Baldies' Blog began originally in the UK by a 26 year old journalist with a blood cancer on a mission to inform the world about bone marrow donation.

He has since died, and I took on the cause of making cancer care more transparent for everybody.

Cancer is a disease that will touch everybody through diagnosis or affiliation: 1 in 2 men will be diagnosed and 1 in 3 woman will hear those words, "You Have Cancer."

I invite you to read how I feel along my journey and
how I am continuing to live a full life alongside my Hodgkin's lymphoma, with me controlling my cancer, not my cancer controlling me.

I hope that "Baldies' Blog" will prepare you to handle whatever life sends you, but especially if it's the message, "You Have Cancer."

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Wednesday, August 19, 2009

Let The Chemo Brain Begin

It’s all ready started!

And it’s only been to treatments!

The very poorly understood phenomenon of “Chemo brain,” in my opinion, is the all out worst side effect that can be experienced as a cancer patient.

There is a lot of debate about this neurological problem experienced by cancer patient.

Neurology, in general, has a long way to go as a practice to fully understand the inner workings of we humans.

To actually connect a neurological problem with another relatively new medical anomaly (cancer and chemo) means chemo brain is poorly understood and will probably not be studied for a very long time.

I will tell you wait I do know.

In one study of breast cancer patients neurological changes associated with “chemo brain” are seen before any chemotherapy is even started.

This clearly suggests a stress component adding to the neurological decline seen during treatment.

I would be interested to see this same study done with males.

Remember, men are from mars and women are from venus people..

I suspect the emotional response to cancer treatment, specifically breast cancer which is attacking a very defining organ of womanhood, creates a pretty drastic response.

How about doing the next study on males with testicular cancer?

Just a thought.

Anyway, my chemo brain turns me into a raging crazy woman.

I lose everything.

I might as well have alzheimers the way I function.

Then I change my routines in hopes of making it easier for me to remember, only to severely lose something and run around the house screaming like a maniac.

Case and point, I am always doing this with my pain pills.

This has been happening since before my little problem where some nasty people made my pills disappear.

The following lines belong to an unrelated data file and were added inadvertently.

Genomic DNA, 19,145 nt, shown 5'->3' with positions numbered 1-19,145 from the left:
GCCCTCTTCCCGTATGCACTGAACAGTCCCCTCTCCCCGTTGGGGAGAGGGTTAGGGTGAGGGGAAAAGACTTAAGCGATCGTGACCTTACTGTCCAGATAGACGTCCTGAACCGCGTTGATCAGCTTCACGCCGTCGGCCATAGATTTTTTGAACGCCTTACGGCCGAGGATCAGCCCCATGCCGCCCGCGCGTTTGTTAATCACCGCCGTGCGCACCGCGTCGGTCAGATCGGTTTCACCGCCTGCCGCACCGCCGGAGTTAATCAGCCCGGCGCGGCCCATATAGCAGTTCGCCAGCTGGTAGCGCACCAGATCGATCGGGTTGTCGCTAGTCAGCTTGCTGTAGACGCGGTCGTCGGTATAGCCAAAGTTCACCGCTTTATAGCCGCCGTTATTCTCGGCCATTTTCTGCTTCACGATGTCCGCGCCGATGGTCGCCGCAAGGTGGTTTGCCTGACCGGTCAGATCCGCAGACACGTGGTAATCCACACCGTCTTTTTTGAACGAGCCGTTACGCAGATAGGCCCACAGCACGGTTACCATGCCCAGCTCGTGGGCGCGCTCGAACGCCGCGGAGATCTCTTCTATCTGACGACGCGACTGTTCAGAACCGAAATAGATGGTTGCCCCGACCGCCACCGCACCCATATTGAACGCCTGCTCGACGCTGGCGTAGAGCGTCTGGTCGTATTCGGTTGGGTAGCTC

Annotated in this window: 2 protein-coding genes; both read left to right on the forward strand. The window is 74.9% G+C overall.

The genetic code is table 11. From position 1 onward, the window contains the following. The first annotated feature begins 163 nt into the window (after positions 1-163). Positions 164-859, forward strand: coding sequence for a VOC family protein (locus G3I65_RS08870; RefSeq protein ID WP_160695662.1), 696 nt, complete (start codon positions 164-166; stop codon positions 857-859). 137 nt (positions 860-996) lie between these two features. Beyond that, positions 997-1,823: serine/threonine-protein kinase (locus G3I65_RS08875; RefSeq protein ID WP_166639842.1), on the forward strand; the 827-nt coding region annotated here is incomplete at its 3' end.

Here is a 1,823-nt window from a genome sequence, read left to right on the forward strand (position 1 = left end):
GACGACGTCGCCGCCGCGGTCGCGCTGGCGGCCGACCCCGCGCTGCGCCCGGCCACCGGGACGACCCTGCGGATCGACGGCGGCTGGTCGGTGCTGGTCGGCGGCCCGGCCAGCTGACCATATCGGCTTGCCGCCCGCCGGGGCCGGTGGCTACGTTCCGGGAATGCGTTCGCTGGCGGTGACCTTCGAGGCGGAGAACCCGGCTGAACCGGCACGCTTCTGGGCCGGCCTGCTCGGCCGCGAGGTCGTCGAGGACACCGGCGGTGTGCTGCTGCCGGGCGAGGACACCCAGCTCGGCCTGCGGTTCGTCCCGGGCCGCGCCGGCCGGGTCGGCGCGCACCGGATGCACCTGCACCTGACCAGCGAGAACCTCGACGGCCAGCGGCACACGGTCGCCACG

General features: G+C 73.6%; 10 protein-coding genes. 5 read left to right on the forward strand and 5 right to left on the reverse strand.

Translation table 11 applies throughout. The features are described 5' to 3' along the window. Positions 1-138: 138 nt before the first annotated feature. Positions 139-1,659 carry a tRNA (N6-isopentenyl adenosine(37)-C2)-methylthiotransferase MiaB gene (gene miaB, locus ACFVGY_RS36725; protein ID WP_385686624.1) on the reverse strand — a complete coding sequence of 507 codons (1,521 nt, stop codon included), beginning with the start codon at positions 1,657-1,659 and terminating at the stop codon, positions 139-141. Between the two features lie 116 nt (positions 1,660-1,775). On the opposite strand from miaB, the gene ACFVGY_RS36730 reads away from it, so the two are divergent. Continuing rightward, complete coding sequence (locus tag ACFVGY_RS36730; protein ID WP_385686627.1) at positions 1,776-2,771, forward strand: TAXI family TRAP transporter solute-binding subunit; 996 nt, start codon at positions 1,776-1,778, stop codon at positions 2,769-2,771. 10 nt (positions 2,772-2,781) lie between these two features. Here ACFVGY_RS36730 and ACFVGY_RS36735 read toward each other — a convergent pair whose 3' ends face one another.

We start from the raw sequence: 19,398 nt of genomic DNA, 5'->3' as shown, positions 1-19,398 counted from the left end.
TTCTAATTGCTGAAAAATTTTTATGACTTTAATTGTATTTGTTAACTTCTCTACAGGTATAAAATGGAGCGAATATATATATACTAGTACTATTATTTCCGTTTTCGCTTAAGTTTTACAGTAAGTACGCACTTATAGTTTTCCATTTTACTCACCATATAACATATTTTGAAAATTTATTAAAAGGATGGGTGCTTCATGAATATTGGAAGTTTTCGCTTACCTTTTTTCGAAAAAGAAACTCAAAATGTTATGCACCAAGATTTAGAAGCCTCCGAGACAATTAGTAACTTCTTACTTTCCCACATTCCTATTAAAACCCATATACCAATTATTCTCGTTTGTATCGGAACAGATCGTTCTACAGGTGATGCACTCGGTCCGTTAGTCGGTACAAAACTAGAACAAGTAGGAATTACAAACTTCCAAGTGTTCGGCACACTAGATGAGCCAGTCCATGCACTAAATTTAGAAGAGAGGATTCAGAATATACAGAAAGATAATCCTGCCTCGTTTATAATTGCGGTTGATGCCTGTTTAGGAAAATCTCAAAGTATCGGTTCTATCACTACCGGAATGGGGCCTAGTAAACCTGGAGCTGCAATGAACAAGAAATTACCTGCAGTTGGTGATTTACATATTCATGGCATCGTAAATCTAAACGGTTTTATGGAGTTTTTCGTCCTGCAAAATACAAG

I try to hide portions.

I am worried if I leave the house with a whole script and something happens, I’ll be denied and end up curled in a ball having seizures.

There is a rhyme and reason to this, just this weekend J was holding my script in his cargo pocket when the lid came completely off.

We had to sort, very carefully, to find 80 morphines.

It would have raised some eyebrows had I just received that amount of morphine and subsequently “lost” it, but it happens.

So I separate the bottles into two.

Then I conveniently forget where I have put the second one.

Then, when I need it, I don’t have the energy to search.

I’m post-chemo. I’m fatigued. I’m nauseas.

I just don’t have it in me to search for anything that is not where I think I reightfully put it.

I fly into a tantrum only the best drug addict could parallel, bellowing that if I don’t get my drugs all hell will break loose.

If I am bellowing, all hell as started to break loose.

This is only one example of a chemo brain Hillaryfit.

I am sad to say there are many, many more.

I started to have one last night. Brynn tried to reign me in from an all-out explosive disaster, but I was upset to see the evidence that chemo brain had kicked in and was kicking my ass all ready.

I just wanted to go to see “My Sister’s Keeper” with the girls.

I’m lucky I’m tolerating the chemo so well I can leave my house.

But first, I had to track down my morphine, which I couldn’t, so I just left with the few I had stashed in my purse.

Then, when we got to the theatre, I didn’t have my wallet in my purse.

Where it went, I have no idea.

I have the urge to blame it on J, who I know took twenty bucks from it and may not have returned it to its rightful position.

This probably is not the case.

I probably did something to not have it.

So I’m at the movies low on morphine with no money.

Brynn reminds me where I hid the remainder of my pills, so I can calm down a bit.

I think it'

During the worst of my treatment, I can have a memory that spans about 30 seconds.

I can’t walk from one room to the next remembering what I wanted.

All I can do is keep a sense of humor. If I’m not able to laugh at myself and with the people laughing at me, now that would be really intolerable.

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